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Thursday, 24 June 2021

Amnesty International urges Libya to rein in militias

The London-based watchdog said the government must strive to re-establish the rule of law across Libya, and listed nine key points it said must be implemented

AFP , Thursday 6 May 2021
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Amnesty International urged Libya's new government Thursday to prioritise human rights and tackle impunity as it tries to steer the country away from a decade of war.

Libya's interim unity government came into being in March, replacing two rival administrations , one based in the capital Tripoli and the one in the country's east  to lead the North African nation to elections later this year.

The London-based watchdog said the government must strive to re-establish the rule of law across Libya, and listed nine key points it said must be implemented.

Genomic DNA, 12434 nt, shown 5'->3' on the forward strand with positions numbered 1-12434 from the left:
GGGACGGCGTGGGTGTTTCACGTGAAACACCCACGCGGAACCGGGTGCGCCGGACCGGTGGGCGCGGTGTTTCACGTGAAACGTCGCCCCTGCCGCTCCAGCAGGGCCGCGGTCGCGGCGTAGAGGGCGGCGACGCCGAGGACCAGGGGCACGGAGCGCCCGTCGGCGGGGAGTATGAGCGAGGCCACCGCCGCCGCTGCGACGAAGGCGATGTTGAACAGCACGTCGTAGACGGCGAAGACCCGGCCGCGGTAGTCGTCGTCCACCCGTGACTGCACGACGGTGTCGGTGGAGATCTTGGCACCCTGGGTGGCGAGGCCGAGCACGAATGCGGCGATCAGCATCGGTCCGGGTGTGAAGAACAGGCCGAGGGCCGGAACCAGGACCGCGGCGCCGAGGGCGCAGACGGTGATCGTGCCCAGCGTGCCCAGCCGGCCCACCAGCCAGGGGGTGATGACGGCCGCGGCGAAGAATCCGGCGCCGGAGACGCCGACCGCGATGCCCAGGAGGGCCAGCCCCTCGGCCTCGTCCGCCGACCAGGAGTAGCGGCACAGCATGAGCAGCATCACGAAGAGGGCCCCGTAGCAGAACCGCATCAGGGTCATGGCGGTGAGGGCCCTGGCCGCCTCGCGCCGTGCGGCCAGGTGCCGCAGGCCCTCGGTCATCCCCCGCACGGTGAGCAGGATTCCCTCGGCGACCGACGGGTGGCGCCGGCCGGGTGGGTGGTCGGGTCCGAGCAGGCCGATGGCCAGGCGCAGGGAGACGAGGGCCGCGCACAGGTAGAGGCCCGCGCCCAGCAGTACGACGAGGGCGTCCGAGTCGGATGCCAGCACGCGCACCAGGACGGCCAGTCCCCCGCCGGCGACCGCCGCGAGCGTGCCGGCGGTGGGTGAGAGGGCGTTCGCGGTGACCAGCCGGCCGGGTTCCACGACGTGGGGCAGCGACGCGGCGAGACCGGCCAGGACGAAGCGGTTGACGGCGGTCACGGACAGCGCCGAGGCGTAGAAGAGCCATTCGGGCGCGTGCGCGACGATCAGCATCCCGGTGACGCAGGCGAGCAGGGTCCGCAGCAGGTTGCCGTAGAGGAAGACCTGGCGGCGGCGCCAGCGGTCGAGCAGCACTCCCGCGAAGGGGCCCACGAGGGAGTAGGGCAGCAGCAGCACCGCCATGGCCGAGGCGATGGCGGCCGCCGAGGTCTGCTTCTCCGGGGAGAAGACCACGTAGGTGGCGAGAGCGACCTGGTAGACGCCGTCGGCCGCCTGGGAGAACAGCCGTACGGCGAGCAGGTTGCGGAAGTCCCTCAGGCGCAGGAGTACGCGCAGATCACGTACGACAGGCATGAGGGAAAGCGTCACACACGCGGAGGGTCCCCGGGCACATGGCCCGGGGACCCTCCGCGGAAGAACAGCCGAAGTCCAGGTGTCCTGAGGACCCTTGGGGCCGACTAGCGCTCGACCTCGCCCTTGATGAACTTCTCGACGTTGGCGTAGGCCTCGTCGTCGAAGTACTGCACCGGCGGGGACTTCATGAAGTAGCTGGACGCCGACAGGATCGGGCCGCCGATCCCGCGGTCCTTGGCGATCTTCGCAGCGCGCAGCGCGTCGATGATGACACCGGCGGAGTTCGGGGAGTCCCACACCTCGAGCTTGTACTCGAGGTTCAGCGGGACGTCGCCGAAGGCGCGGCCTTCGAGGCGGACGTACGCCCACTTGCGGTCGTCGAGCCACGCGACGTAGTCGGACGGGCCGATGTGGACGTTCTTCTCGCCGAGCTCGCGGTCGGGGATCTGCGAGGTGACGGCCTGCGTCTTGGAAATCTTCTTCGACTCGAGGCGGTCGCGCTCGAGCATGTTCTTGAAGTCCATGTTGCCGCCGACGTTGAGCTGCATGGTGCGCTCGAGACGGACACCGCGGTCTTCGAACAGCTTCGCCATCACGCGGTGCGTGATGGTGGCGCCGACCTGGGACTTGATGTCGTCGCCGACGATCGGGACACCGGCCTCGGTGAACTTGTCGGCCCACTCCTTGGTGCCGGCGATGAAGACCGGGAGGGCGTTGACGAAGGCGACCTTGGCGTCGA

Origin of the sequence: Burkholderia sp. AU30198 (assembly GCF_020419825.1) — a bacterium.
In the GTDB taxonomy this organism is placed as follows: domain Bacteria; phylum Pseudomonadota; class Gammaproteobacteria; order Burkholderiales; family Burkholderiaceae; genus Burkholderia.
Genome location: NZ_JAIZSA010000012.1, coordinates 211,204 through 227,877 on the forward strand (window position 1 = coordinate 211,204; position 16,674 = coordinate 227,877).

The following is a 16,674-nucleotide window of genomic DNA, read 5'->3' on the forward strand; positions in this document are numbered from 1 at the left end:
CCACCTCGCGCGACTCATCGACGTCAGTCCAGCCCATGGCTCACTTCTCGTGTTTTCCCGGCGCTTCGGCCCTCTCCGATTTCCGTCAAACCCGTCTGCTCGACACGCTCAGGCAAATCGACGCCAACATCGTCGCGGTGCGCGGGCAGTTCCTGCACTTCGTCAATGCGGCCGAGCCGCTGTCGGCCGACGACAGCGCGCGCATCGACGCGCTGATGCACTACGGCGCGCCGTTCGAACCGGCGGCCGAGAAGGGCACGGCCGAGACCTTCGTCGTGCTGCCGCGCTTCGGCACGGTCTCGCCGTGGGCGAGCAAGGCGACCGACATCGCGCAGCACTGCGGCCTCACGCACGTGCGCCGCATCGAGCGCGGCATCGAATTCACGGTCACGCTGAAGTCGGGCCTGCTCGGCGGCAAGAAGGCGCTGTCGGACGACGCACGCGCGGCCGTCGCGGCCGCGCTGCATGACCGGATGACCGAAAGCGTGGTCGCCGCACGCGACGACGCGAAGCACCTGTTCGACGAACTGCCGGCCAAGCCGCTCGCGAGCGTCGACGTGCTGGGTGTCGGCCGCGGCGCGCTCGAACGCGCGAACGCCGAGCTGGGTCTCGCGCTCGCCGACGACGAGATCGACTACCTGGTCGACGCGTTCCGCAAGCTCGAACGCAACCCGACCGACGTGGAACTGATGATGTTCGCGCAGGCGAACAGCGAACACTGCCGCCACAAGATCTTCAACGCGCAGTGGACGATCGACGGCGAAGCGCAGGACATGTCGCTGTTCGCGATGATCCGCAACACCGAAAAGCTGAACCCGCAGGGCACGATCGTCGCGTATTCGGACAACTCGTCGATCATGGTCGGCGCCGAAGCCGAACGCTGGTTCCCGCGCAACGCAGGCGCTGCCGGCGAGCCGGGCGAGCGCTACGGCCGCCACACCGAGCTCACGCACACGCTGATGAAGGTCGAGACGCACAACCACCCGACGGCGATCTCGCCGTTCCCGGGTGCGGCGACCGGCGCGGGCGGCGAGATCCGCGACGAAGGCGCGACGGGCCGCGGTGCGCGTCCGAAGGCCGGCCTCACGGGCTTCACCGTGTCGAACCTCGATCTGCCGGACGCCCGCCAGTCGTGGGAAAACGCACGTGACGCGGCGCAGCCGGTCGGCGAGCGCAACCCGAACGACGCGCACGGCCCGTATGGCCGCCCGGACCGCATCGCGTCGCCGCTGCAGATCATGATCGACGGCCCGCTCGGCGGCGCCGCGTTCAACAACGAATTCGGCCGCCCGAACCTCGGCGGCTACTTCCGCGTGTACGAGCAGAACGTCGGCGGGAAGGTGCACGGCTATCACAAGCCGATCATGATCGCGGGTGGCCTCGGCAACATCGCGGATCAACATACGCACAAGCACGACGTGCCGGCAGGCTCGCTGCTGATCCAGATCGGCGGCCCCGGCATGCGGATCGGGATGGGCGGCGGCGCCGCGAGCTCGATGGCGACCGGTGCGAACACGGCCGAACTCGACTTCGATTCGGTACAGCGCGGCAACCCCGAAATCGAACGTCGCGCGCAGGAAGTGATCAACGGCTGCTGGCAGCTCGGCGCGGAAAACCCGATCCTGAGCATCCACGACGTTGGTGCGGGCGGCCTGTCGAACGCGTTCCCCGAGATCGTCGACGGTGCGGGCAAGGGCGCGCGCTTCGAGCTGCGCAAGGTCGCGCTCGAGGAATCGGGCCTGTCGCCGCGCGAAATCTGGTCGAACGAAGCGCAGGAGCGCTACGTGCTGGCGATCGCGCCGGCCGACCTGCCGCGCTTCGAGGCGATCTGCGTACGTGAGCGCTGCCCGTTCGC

The priority was to "rein in militias and armed groups responsible for abductions, arbitrary detention, torture, enforced disappearances, forced displacement, looting and other crimes," it said.

"Since Moamer Kadhafi's 42-year repressive rule ended in 2011, armed conflict and lawlessness have haunted civilians," said Amnesty's Diana Eltahawy.

Libya plunged into chaos after Kadhafi was ousted and killed in the 2011 NATO-backed uprising, and over the years the conflict has attracted numerous foreign players.

'The advent of the Government of National Unity provides a vital opportunity to reset the political agenda and put human rights at the heart of it, in order to begin healing a country reeling from a decade of bloodshed, chaos and rights abuses,' Eltahawy added.

Amnesty urged the new government not to follow the 'mistake' of previous cabinets, warning against seeking 'to appease powerful and unruly militias" and secure their loyalty through offering 'praise, high-level positions and legitimacy'.

Eltahawy said that issuing amnesties for war crimes would "only further embolden" such actors, and "entrench their stranglehold" on the country.

'Any attempts to integrate members of militias or armed groups must involve rigorous and thorough individual vetting,' Amnesty said.

"Those reasonably suspected of war crimes and serious human rights violations must be removed from positions of power or responsibility, pending criminal investigations and prosecutions".

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